Politicians with close ties to the Shinawatra camp debut as members of the Thai Raksa Chart Party, which held its first meeting yesterday.
Politicians with close ties to the Shinawatra camp debut as members of the Thai Raksa Chart Party, which held its first meeting yesterday.

Strong Shinawatra camp presence at first party meet

politics November 08, 2018 01:00

By THE NATION

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PHEU THAI Party’s so-called sister party, Thai Raksa Chart, held its first general assembly yesterday, which saw several heirs and heiresses of politicians from the Shinawatra camp showing up and being named party executives.



Preechaphol Pongpanit, the 37-year-old son of former deputy education minister Sermsak Pongpanit, was chosen as Thai Raksa Chart’s leader yesterday. He was previously a Pheu Thai MP from Khon Kaen province. 

Former PM Thaksin Shinawatra’s nephew, Rupop, was chosen as deputy party leader.

The three other deputy leaders named yesterday were red-shirt chief Pongsak Phusitsakul along with former Pheu Thai MPs Sunee Luangwijit and Pruetichai Viriyaroj.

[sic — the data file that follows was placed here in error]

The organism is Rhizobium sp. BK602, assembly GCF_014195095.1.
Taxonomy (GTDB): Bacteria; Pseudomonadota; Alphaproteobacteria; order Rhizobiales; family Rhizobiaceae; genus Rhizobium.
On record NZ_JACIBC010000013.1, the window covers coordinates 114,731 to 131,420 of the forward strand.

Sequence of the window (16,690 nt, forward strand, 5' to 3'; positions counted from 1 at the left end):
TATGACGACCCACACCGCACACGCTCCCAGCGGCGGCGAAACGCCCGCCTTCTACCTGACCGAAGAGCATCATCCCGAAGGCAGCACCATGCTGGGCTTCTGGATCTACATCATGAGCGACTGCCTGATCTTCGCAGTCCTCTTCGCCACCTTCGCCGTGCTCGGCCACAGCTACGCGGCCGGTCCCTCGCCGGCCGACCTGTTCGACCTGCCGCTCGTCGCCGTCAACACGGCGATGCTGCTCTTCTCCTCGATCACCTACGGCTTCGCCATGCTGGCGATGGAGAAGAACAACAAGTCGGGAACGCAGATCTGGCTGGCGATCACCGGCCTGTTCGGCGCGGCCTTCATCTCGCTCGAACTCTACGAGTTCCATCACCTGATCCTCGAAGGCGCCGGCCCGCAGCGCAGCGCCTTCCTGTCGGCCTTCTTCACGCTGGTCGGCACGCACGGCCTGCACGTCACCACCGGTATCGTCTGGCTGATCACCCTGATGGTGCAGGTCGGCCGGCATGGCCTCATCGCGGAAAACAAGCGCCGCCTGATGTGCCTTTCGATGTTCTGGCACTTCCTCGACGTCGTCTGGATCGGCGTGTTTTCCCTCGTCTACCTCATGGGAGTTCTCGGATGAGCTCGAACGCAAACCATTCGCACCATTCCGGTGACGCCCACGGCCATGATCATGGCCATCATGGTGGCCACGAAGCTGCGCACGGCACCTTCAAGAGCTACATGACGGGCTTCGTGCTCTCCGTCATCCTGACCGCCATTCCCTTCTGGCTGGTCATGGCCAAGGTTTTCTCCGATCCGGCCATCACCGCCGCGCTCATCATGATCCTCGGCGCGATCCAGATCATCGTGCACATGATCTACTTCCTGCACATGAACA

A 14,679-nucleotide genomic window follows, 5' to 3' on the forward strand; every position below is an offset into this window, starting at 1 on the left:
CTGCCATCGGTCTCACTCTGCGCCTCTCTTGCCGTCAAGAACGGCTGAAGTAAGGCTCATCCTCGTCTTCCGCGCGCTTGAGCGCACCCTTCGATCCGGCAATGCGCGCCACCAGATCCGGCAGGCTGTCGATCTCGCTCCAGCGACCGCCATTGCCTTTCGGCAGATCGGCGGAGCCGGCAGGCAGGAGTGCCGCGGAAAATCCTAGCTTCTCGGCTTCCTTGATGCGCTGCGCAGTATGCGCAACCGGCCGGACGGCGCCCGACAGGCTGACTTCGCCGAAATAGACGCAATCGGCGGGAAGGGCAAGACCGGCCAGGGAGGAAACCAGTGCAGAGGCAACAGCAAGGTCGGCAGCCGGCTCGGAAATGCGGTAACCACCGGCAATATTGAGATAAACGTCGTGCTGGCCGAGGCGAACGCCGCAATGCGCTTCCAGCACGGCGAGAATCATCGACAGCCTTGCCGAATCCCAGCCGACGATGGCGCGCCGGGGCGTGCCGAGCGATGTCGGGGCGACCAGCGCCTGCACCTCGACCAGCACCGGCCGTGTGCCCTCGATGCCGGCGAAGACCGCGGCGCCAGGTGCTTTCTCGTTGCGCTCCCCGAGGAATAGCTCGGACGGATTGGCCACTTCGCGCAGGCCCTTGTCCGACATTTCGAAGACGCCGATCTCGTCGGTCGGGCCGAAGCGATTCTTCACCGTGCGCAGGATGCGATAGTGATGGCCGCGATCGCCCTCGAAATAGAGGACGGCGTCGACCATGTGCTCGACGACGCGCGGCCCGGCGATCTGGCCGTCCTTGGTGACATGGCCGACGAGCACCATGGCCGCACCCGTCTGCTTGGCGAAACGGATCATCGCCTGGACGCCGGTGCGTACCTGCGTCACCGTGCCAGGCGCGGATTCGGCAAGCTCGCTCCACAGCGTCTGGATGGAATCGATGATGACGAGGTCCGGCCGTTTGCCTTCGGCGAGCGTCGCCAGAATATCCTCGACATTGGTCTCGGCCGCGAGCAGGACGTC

The secretary-general’s position went to Mitti, son of former Palang Prachachon MP Yongyuth Tiyapairath.

Other core leaders attending the meeting yesterday included Thaksin’s niece Chayika Wongnapachant, former finance minister Kittirat Na-Ranong’s son Ton, and former energy minister Pichai Naripthaphan’s son Pachara.

While it was previously believed that Pheu Thai’s big-name politicians might migrate to the sister party, they were conspicuously absent yesterday. 

However, the possibility of them moving to other sister parties has not been ruled out. 

Key Pheu Thai leader Chaturon Chaisang admitted in a Facebook post on Tuesday that due to the party-dissolution threat and the possibility of Pheu Thai losing a significant share in the Lower House due to the new election method, some party members were considering seeking shelter in other parties. 

However, he rejected the notion that the move was related to an internal conflict over Khunying Sudarat Keyuraphan’s de facto leadership, saying it was not such a big issue for the members to be moving elsewhere. 

Chaturon, chosen to lead Pheu Thai’s policy committee just two weeks ago, was also expected to leave Pheu Thai to prepare for a worst-case scenario. In the Facebook post, he said he has developed a strong attachment to the party, but will have to eventually make a decision. 

“When the time comes, all of us will have to make a decision. I will consider the best way that allows me to work according to my ideology,” Chaturon wrote.